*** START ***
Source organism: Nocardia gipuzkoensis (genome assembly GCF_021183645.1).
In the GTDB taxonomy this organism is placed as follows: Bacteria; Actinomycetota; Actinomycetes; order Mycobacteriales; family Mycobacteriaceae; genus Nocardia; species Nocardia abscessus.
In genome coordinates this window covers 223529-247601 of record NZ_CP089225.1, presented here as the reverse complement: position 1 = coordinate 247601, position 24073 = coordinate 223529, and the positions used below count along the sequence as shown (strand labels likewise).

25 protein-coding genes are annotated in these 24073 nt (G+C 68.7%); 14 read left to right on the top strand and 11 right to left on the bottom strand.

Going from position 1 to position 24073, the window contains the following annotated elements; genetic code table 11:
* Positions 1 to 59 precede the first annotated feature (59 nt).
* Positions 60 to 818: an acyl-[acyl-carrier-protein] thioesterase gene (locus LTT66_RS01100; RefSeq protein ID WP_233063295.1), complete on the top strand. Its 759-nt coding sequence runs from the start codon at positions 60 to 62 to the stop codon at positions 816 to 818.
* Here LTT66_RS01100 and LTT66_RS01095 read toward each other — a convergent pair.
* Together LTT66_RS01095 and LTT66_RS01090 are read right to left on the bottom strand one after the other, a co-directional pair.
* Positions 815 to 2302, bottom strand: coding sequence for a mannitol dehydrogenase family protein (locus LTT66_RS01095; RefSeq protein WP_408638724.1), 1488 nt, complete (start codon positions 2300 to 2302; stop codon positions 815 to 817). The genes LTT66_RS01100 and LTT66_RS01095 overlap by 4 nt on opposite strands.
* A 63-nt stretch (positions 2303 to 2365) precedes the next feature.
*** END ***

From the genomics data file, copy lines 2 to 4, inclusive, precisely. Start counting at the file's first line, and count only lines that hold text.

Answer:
In the GTDB taxonomy this organism is placed as follows: Bacteria; Actinomycetota; Actinomycetes; order Mycobacteriales; family Mycobacteriaceae; genus Nocardia; species Nocardia abscessus.
In genome coordinates this window covers 223529-247601 of record NZ_CP089225.1, presented here as the reverse complement: position 1 = coordinate 247601, position 24073 = coordinate 223529, and the positions used below count along the sequence as shown (strand labels likewise).

25 protein-coding genes are annotated in these 24073 nt (G+C 68.7%); 14 read left to right on the top strand and 11 right to left on the bottom strand.